What Happened to the Computer Girls?
Believe it or not, in the 1960’s, programming was seen as women’s work. It was even touted as being “just like planning a dinner”.
So what happened?
Eventually male programmers wanted to raise their status above “women’s work”. So they actively discouraged women from these positions, designed hiring tests rigged for men, and even created the stereotype that programmers are disinterested in people. No wonder in the years since, it’s still a male dominated field. Women earned only 18% of the computer science degrees awarded in 2008-2011.
Alright ladies, we need to bust this myth. It’s been too long. Find organizations like Scientista or Sally Ride Science that help encourage women and girls in STEM interests. Find mentors and connect with other women interested in STEM.
Computer Science departments in universities are some of the most racist, sexist, downright misogynist hell holes, with the worst kind of men. Everyone from male professors to male TAs are bullying arseholes who eschew the worst kind of “white male victim” complex. Not only do they treat female students like crap, they also pick on female professors in the department. Many male professors don’t help female students, and male TAs are creepy fucks who think they can flirt with you if you go to them for help, especially if you’re a non-white woman.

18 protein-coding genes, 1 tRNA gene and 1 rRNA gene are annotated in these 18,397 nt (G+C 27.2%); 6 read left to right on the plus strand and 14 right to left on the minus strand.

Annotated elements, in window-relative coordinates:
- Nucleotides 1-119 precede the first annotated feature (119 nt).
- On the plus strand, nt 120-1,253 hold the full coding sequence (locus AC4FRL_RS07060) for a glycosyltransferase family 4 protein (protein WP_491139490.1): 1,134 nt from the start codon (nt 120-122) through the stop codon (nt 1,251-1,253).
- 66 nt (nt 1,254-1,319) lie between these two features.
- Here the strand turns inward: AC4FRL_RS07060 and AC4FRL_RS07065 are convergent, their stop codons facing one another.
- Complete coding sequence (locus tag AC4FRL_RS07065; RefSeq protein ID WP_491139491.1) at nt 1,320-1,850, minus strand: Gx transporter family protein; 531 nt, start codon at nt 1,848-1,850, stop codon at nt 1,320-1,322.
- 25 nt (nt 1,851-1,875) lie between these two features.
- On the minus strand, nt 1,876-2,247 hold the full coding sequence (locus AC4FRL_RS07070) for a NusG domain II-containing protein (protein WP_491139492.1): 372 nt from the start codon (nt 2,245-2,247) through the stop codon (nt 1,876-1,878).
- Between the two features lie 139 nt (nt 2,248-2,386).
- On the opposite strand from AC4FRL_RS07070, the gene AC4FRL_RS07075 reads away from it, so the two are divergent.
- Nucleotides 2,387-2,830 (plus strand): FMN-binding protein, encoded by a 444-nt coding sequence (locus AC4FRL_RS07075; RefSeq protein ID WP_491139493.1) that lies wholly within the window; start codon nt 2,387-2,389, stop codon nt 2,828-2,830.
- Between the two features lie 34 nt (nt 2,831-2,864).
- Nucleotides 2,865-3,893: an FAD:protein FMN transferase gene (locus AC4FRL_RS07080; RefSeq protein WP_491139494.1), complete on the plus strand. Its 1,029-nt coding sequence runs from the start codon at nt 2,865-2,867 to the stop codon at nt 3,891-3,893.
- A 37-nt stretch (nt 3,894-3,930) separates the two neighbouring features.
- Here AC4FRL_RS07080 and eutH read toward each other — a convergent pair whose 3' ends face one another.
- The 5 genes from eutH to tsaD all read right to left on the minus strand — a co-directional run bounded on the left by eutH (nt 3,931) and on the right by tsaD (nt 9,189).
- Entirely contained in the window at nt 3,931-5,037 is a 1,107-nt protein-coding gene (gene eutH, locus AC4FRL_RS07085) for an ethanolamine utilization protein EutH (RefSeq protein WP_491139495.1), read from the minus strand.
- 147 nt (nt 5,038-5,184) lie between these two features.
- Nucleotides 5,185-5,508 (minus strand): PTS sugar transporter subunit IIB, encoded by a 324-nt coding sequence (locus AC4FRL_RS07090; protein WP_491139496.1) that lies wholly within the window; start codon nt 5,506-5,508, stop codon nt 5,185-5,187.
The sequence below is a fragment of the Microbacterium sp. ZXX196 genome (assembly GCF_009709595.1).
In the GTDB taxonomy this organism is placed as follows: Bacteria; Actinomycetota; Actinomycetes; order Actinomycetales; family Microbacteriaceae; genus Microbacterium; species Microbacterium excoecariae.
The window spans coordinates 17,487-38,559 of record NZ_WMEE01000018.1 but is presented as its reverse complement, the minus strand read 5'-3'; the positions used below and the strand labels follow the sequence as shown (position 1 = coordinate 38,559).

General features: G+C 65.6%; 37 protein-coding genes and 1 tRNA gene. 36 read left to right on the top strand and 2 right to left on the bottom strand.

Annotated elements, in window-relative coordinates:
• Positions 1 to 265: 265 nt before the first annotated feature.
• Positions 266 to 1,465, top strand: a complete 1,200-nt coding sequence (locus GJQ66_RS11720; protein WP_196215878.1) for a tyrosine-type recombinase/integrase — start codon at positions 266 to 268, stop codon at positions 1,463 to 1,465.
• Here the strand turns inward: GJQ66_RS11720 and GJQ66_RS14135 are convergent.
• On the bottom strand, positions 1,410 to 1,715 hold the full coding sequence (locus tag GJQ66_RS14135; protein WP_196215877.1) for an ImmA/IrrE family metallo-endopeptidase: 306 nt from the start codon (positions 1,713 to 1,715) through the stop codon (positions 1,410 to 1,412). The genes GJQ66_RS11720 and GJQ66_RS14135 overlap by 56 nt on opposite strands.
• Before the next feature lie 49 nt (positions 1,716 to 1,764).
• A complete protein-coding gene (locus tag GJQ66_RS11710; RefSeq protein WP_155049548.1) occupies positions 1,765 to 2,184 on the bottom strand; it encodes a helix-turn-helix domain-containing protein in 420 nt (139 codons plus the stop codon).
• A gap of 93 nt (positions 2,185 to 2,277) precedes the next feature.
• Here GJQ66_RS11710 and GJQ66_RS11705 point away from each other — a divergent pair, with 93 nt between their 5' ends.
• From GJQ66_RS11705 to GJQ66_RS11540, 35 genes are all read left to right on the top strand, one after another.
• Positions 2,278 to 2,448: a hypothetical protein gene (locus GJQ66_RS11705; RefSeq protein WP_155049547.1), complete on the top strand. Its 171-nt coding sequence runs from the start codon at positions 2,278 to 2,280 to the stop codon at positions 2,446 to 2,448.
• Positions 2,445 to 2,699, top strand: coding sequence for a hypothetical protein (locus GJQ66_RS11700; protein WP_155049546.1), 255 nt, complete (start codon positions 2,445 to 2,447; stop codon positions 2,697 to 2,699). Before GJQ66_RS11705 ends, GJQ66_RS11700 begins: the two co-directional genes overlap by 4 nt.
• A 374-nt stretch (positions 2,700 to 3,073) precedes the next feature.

That last comment seems somewhat anecdotal. Speaking of my own anecdote, I never had a single personal issue in my department, though I did overhear undergrad students making racist/sexist jokes occasionally, and there were some outdated examples in curricula. My professors and TA’s were all professional, friendly, helpful and accepting, regardless of their gender. (Side note: I am white, so I can’t accurately remark on whether people/women of colour face racism at my university.)
However, it’s absolutely undeniable that women are still vastly underrepresented in STEM fields, and I’m sure there are many universities where it is still viewed as a “boy’s club” where women aren’t wanted.
I just think it’s also important to let people know if you’ve had a positive experience, and not just look at the negative ones. A lot of universities and a lot of faculty members are working hard to improve equity in their departments.